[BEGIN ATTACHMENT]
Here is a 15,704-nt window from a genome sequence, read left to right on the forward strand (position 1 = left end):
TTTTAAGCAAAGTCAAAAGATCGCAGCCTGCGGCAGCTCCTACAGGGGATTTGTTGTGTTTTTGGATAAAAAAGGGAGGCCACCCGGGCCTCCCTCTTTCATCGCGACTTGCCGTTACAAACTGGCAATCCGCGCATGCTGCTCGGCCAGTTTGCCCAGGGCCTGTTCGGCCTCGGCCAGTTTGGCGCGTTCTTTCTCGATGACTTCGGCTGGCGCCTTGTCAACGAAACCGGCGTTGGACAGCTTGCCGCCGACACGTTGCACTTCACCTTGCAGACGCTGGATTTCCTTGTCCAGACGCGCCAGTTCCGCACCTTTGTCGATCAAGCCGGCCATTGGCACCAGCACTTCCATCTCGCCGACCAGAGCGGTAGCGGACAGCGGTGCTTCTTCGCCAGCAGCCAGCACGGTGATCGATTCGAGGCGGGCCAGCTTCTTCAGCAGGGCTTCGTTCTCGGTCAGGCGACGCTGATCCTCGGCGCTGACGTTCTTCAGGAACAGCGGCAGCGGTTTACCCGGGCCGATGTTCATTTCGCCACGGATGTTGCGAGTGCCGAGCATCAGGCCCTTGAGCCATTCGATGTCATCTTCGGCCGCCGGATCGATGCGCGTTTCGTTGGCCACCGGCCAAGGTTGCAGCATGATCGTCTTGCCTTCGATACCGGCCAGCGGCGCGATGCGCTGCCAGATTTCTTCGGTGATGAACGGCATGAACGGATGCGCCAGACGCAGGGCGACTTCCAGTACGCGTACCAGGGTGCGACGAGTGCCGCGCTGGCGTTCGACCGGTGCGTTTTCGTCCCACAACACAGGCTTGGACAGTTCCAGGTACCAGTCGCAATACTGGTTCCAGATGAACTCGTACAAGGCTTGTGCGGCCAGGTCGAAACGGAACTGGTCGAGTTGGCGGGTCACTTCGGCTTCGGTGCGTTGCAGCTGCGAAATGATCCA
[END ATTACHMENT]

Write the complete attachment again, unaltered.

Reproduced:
Here is a 15,704-nt window from a genome sequence, read left to right on the forward strand (position 1 = left end):
TTTTAAGCAAAGTCAAAAGATCGCAGCCTGCGGCAGCTCCTACAGGGGATTTGTTGTGTTTTTGGATAAAAAAGGGAGGCCACCCGGGCCTCCCTCTTTCATCGCGACTTGCCGTTACAAACTGGCAATCCGCGCATGCTGCTCGGCCAGTTTGCCCAGGGCCTGTTCGGCCTCGGCCAGTTTGGCGCGTTCTTTCTCGATGACTTCGGCTGGCGCCTTGTCAACGAAACCGGCGTTGGACAGCTTGCCGCCGACACGTTGCACTTCACCTTGCAGACGCTGGATTTCCTTGTCCAGACGCGCCAGTTCCGCACCTTTGTCGATCAAGCCGGCCATTGGCACCAGCACTTCCATCTCGCCGACCAGAGCGGTAGCGGACAGCGGTGCTTCTTCGCCAGCAGCCAGCACGGTGATCGATTCGAGGCGGGCCAGCTTCTTCAGCAGGGCTTCGTTCTCGGTCAGGCGACGCTGATCCTCGGCGCTGACGTTCTTCAGGAACAGCGGCAGCGGTTTACCCGGGCCGATGTTCATTTCGCCACGGATGTTGCGAGTGCCGAGCATCAGGCCCTTGAGCCATTCGATGTCATCTTCGGCCGCCGGATCGATGCGCGTTTCGTTGGCCACCGGCCAAGGTTGCAGCATGATCGTCTTGCCTTCGATACCGGCCAGCGGCGCGATGCGCTGCCAGATTTCTTCGGTGATGAACGGCATGAACGGATGCGCCAGACGCAGGGCGACTTCCAGTACGCGTACCAGGGTGCGACGAGTGCCGCGCTGGCGTTCGACCGGTGCGTTTTCGTCCCACAACACAGGCTTGGACAGTTCCAGGTACCAGTCGCAATACTGGTTCCAGATGAACTCGTACAAGGCTTGTGCGGCCAGGTCGAAACGGAACTGGTCGAGTTGGCGGGTCACTTCGGCTTCGGTGCGTTGCAGCTGCGAAATGATCCA